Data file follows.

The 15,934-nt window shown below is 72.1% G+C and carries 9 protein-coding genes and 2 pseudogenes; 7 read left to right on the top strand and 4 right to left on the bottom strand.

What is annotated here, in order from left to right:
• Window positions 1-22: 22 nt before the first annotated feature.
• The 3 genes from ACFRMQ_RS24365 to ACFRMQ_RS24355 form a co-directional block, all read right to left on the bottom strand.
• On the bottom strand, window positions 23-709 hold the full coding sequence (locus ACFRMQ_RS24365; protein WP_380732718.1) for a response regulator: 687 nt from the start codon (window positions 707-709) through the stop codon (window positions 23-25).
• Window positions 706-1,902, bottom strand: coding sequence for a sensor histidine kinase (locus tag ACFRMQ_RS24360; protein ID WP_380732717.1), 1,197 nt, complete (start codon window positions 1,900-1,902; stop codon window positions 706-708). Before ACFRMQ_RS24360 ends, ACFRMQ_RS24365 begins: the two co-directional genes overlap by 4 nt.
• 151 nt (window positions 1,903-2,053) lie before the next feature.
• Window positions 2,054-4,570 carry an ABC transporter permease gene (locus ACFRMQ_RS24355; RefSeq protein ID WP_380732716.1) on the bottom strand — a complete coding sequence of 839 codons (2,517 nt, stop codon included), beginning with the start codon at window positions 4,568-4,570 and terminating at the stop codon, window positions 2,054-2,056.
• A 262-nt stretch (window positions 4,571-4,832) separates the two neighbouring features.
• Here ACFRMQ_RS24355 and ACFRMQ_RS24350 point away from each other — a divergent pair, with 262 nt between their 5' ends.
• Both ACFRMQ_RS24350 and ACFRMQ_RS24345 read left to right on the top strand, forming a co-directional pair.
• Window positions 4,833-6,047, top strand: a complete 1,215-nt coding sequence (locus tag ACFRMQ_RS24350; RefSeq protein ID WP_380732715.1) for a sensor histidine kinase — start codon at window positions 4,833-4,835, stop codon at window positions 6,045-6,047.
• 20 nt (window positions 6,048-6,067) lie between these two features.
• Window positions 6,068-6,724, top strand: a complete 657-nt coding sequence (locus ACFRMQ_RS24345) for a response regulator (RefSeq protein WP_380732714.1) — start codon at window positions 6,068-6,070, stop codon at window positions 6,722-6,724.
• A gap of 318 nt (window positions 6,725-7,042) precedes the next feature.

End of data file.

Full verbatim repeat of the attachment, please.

The 15,934-nt window shown below is 72.1% G+C and carries 9 protein-coding genes and 2 pseudogenes; 7 read left to right on the top strand and 4 right to left on the bottom strand.

What is annotated here, in order from left to right:
• Window positions 1-22: 22 nt before the first annotated feature.
• The 3 genes from ACFRMQ_RS24365 to ACFRMQ_RS24355 form a co-directional block, all read right to left on the bottom strand.
• On the bottom strand, window positions 23-709 hold the full coding sequence (locus ACFRMQ_RS24365; protein WP_380732718.1) for a response regulator: 687 nt from the start codon (window positions 707-709) through the stop codon (window positions 23-25).
• Window positions 706-1,902, bottom strand: coding sequence for a sensor histidine kinase (locus tag ACFRMQ_RS24360; protein ID WP_380732717.1), 1,197 nt, complete (start codon window positions 1,900-1,902; stop codon window positions 706-708). Before ACFRMQ_RS24360 ends, ACFRMQ_RS24365 begins: the two co-directional genes overlap by 4 nt.
• 151 nt (window positions 1,903-2,053) lie before the next feature.
• Window positions 2,054-4,570 carry an ABC transporter permease gene (locus ACFRMQ_RS24355; RefSeq protein ID WP_380732716.1) on the bottom strand — a complete coding sequence of 839 codons (2,517 nt, stop codon included), beginning with the start codon at window positions 4,568-4,570 and terminating at the stop codon, window positions 2,054-2,056.
• A 262-nt stretch (window positions 4,571-4,832) separates the two neighbouring features.
• Here ACFRMQ_RS24355 and ACFRMQ_RS24350 point away from each other — a divergent pair, with 262 nt between their 5' ends.
• Both ACFRMQ_RS24350 and ACFRMQ_RS24345 read left to right on the top strand, forming a co-directional pair.
• Window positions 4,833-6,047, top strand: a complete 1,215-nt coding sequence (locus tag ACFRMQ_RS24350; RefSeq protein ID WP_380732715.1) for a sensor histidine kinase — start codon at window positions 4,833-4,835, stop codon at window positions 6,045-6,047.
• 20 nt (window positions 6,048-6,067) lie between these two features.
• Window positions 6,068-6,724, top strand: a complete 657-nt coding sequence (locus ACFRMQ_RS24345) for a response regulator (RefSeq protein WP_380732714.1) — start codon at window positions 6,068-6,070, stop codon at window positions 6,722-6,724.
• A gap of 318 nt (window positions 6,725-7,042) precedes the next feature.